STU: Josh, there's a lot of people, especially online, Democrats have hitched their wagon to Nate Silver from the New York Times who I think is a really smart guy. He was one of the first guys I remember predicting the taking of the House for the Republicans in 2010. So I mean, he's not crazy. But his model is now predicting a 91% chance of Obama winning tonight. And you've gone through and really looked at the model the way he weights polls and everything else. Do you think he has anything ‑‑ I mean, is he leaning this on purpose? Is it just too overly confident in the polling? What's the ‑‑ what's going on there?
JOSH JORDAN: Well, I mean, I think his particular model basically just takes all of the public polling, averages them out and then puts a little bit of kind of a ‑‑ I know people like to kind of make fun of it as being like a secret sauce. But he tweaks them. Personally I think that he puts more emphasis on the polls that tend to favor Obama like the NBC Marist polls get heavily weighted and those have been hugely skewed to Obama this year and, you know, it's kind of one of those things where anyone can look at, you know, the average of polls and make a prediction. I think, you know, the approach I took this year was to actually look inside the polls and say, okay, you know, this poll makes sense because, you know, the turnout looks like it could happen. And I think that's the difference between the way I look at it and the way he looks at it.
As far as the 91% goes, you know, he's kind of hedging that a little bit this morning by saying, "Well, 91%, but it's still going to be really close." I think, you know, it's going to be interesting. You know, if Romney comes out and wins big, I think it's going to kill this whole concept that you can just take every public poll, average it together, tweak it a little bit and then declare yourself ‑‑ declare it a model. I think that's going to change.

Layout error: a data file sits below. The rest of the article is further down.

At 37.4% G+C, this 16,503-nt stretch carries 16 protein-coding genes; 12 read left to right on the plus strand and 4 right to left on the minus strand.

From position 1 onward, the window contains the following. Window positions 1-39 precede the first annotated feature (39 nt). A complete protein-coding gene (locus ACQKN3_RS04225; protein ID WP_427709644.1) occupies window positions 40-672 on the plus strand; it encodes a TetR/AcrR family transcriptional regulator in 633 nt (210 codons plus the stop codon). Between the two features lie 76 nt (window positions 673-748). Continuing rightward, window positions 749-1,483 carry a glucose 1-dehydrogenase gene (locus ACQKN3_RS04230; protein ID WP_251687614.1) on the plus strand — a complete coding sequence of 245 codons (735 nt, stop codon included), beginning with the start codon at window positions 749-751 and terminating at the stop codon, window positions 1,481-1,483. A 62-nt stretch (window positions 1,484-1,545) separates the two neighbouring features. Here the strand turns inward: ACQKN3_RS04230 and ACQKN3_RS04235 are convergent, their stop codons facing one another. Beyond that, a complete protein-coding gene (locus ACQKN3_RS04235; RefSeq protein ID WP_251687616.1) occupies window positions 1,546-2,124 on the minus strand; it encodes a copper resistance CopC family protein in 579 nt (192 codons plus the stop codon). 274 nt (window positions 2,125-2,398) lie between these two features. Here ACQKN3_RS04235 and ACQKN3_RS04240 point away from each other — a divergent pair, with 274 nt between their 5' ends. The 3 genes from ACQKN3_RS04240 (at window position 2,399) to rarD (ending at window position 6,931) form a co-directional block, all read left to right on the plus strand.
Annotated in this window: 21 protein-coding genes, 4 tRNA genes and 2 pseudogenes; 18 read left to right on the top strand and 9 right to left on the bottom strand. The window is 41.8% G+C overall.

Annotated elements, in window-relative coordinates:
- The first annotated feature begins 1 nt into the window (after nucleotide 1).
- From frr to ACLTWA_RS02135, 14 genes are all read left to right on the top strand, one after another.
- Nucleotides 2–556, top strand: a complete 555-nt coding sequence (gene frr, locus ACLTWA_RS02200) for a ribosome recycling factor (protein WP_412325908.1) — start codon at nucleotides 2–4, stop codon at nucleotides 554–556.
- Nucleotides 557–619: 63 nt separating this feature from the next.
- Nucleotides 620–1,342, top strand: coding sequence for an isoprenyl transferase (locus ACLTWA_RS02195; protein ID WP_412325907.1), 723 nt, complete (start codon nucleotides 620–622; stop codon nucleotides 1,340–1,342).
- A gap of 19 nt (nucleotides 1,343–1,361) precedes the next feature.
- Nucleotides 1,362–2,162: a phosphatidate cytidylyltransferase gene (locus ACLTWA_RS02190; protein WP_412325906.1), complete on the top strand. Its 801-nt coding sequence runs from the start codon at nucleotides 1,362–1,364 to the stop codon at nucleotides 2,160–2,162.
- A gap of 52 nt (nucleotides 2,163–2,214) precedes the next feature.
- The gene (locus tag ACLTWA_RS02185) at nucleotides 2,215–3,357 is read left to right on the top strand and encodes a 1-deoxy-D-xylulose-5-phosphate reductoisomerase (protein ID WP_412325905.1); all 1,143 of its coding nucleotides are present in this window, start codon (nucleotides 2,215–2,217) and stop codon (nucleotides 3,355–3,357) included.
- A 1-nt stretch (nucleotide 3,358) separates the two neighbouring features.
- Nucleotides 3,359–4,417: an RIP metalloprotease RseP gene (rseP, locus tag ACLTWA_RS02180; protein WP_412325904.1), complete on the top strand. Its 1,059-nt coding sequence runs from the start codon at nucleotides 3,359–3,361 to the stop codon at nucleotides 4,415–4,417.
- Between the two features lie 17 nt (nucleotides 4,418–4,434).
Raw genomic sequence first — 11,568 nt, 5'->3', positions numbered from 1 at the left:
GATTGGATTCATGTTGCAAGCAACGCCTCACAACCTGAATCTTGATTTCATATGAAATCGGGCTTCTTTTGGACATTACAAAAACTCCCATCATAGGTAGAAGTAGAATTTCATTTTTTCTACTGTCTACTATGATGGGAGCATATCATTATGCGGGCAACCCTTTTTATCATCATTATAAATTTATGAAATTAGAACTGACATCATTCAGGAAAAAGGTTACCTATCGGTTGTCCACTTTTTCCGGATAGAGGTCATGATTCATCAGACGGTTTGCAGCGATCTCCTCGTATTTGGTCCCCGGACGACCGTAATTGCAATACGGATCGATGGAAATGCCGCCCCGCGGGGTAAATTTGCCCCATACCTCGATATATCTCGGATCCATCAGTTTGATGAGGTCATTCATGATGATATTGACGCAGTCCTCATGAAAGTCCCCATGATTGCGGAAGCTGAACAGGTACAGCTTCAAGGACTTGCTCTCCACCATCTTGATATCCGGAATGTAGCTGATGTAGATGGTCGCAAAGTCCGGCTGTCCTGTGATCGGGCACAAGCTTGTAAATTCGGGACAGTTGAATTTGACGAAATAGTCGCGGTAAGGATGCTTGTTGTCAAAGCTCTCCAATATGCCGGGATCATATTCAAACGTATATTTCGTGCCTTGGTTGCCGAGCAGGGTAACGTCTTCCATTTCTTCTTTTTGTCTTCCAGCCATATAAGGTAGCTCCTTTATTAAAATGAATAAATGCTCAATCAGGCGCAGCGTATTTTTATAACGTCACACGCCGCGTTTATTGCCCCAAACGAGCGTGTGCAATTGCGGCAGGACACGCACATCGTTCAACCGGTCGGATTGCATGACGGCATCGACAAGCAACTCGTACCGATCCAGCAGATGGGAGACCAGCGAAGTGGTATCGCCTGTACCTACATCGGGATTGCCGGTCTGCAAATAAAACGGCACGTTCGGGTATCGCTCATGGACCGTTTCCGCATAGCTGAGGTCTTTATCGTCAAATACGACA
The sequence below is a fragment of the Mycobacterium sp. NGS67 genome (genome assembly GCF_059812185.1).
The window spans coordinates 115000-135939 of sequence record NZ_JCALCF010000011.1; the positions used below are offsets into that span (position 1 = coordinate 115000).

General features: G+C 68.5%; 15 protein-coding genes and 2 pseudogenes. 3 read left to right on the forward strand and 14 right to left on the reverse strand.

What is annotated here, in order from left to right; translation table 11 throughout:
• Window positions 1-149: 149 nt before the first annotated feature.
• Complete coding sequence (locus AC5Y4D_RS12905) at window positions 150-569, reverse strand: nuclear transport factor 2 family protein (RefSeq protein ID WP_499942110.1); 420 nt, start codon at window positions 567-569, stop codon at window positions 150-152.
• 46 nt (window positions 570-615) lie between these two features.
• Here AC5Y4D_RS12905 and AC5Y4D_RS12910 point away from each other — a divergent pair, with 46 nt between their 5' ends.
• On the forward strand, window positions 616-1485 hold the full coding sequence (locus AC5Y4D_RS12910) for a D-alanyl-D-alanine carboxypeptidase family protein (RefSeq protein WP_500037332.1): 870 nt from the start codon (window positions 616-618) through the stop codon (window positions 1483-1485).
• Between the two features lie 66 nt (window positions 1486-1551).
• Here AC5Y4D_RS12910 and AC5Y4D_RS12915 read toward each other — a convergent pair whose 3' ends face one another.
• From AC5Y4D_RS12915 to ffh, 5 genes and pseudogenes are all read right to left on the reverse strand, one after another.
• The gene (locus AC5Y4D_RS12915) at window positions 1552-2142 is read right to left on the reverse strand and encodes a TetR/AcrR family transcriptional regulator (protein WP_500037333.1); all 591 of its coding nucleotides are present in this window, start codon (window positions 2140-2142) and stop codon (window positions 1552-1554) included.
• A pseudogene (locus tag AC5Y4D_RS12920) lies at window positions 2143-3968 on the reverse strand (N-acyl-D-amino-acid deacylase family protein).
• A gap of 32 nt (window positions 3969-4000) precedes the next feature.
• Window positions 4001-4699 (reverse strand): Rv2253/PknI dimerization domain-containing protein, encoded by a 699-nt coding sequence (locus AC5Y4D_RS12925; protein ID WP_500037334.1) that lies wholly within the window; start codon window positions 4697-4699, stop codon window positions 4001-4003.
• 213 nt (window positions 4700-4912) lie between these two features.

GLENN: Does this feel more like 2004, 2008, or 2010?
JOSH JORDAN: To me it feels kind of between, you know, a little bit of all three. I think '04, you know, you had more independents breaking to Kerry but Republicans got out to vote. In '08, you know, obviously it was a wave election for Democrats. And in 2010 you can make the argument it was almost a wave election for Republicans. I think this election you're going to see both parties get out to vote but I think Republicans are much more energized, much more enthusiastic. And then on top of that you have independents breaking to Romney, which is why I think, you know, you might not see that kind of washout that you saw in 2010, but I think you're going to see potentially a more decisive victory than you saw in 2004.
GLENN: I'm in love with you, Josh. I would like to buy you dinner and some drinks sometime and...
GLENN: Assuming you're right. Otherwise we come to your house and kill you tomorrow.
JOSH JORDAN: Well, I was just going to say, what are you going to buy me if I'm wrong tonight.
GLENN: Thanks a lot, Josh, I appreciate it.
JOSH JORDAN: Thank you. Have a good one.
GLENN: All right. Bye‑bye. We're going to ‑‑
STU: A ray of sunshine. I feel optimistic after that phone call.
GLENN: Black cloud, shhh.